The purpose of this paper is to investigate cultural and individual differences in newsvendor decision making.
The online experiment, programmed in the PHP scripting language, had 107 participants: local managers of four large, well-known and supply chain–intensive firms in China (Lenovo, Shenhua, CMST and GM).
The authors find that, as compared with American subjects, Chinese subjects engage in more demand chasing, order quantities that are closer to the mean demand, have a lower expected profit and exhibit greater variance in order quantities. However, these observations may not hold when the cross-cultural comparison is conducted for each pair of ethnic subgroups whose members have the same cognitive reflection test score, a measure of individual differences. Moreover, cultural differences also affect how individual differences manifest in newsvendor decisions.
The authors findings have important implications for employee selection, training and management in any cross-cultural business environment.
Little attention has been paid, in the behavioural operations literature, to individual differences and how they interact with culture. This paper is the first to examine the interaction effects of cultural and individual differences in newsvendor decisions, and it highlights an important research area that is currently understudied in operations management.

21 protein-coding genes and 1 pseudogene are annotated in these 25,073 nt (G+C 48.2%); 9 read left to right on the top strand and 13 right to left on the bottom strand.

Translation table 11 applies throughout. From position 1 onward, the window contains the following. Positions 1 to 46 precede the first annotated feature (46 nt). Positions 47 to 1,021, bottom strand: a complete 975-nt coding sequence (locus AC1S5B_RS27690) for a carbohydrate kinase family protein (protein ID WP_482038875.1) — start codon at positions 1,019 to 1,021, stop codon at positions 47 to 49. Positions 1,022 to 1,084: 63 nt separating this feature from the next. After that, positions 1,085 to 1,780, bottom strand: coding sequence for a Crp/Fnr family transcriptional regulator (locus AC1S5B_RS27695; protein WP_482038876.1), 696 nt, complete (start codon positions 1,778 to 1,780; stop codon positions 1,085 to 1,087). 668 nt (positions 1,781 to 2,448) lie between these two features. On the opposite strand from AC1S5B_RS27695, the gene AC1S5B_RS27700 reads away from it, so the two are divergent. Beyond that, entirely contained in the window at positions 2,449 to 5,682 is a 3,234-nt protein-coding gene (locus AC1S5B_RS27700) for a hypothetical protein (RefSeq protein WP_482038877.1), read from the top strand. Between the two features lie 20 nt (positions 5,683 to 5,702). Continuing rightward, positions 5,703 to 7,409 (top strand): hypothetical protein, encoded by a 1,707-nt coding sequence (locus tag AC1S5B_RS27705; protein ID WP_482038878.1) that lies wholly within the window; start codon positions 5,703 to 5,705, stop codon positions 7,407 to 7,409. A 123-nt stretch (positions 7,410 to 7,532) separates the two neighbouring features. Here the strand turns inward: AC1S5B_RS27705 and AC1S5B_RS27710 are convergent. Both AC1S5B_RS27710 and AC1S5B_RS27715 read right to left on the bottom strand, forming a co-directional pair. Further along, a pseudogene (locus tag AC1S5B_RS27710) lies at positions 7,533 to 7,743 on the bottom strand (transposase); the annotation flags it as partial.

The authors are grateful to Brent B. Moritz, Arthur V. Hill, and Karen L. Donohue for sharing information about their paper Moritz et al. (2013), and for their thoughtful and constructive comments on our paper. The research of X. Li is supported by NSFC (71232007). The research of J. Chen is supported by NSFC (71490723).
Li, X., Chen, L.G. and Chen, J. (2019), "Individual and cultural differences in newsvendor decision making", International Journal of Operations & Production Management, Vol. 39 No. 1, pp. 164-186. https://doi.org/10.1108/IJOPM-01-2018-0042
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